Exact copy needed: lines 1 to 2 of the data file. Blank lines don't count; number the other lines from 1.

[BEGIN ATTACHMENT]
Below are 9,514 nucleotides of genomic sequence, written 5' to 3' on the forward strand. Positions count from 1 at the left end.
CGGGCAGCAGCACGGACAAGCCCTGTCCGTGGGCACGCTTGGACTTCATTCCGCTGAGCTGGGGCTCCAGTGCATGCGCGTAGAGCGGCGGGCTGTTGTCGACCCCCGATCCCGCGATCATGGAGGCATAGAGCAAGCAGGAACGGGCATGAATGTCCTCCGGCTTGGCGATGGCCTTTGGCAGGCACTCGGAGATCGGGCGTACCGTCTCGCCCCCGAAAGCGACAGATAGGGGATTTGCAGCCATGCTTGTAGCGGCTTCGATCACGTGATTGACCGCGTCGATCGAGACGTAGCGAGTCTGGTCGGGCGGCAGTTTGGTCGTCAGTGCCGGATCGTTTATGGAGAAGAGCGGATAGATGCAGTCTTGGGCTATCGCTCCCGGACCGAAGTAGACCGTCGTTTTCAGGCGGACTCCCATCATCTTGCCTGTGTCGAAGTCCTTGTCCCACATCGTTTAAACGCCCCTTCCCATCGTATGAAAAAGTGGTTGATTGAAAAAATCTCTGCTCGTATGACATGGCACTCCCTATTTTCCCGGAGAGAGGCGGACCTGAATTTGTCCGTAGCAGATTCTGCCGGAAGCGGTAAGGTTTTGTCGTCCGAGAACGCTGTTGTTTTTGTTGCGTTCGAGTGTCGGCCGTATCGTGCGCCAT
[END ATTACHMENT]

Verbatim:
Below are 9,514 nucleotides of genomic sequence, written 5' to 3' on the forward strand. Positions count from 1 at the left end.
CGGGCAGCAGCACGGACAAGCCCTGTCCGTGGGCACGCTTGGACTTCATTCCGCTGAGCTGGGGCTCCAGTGCATGCGCGTAGAGCGGCGGGCTGTTGTCGACCCCCGATCCCGCGATCATGGAGGCATAGAGCAAGCAGGAACGGGCATGAATGTCCTCCGGCTTGGCGATGGCCTTTGGCAGGCACTCGGAGATCGGGCGTACCGTCTCGCCCCCGAAAGCGACAGATAGGGGATTTGCAGCCATGCTTGTAGCGGCTTCGATCACGTGATTGACCGCGTCGATCGAGACGTAGCGAGTCTGGTCGGGCGGCAGTTTGGTCGTCAGTGCCGGATCGTTTATGGAGAAGAGCGGATAGATGCAGTCTTGGGCTATCGCTCCCGGACCGAAGTAGACCGTCGTTTTCAGGCGGACTCCCATCATCTTGCCTGTGTCGAAGTCCTTGTCCCACATCGTTTAAACGCCCCTTCCCATCGTATGAAAAAGTGGTTGATTGAAAAAATCTCTGCTCGTATGACATGGCACTCCCTATTTTCCCGGAGAGAGGCGGACCTGAATTTGTCCGTAGCAGATTCTGCCGGAAGCGGTAAGGTTTTGTCGTCCGAGAACGCTGTTGTTTTTGTTGCGTTCGAGTGTCGGCCGTATCGTGCGCCAT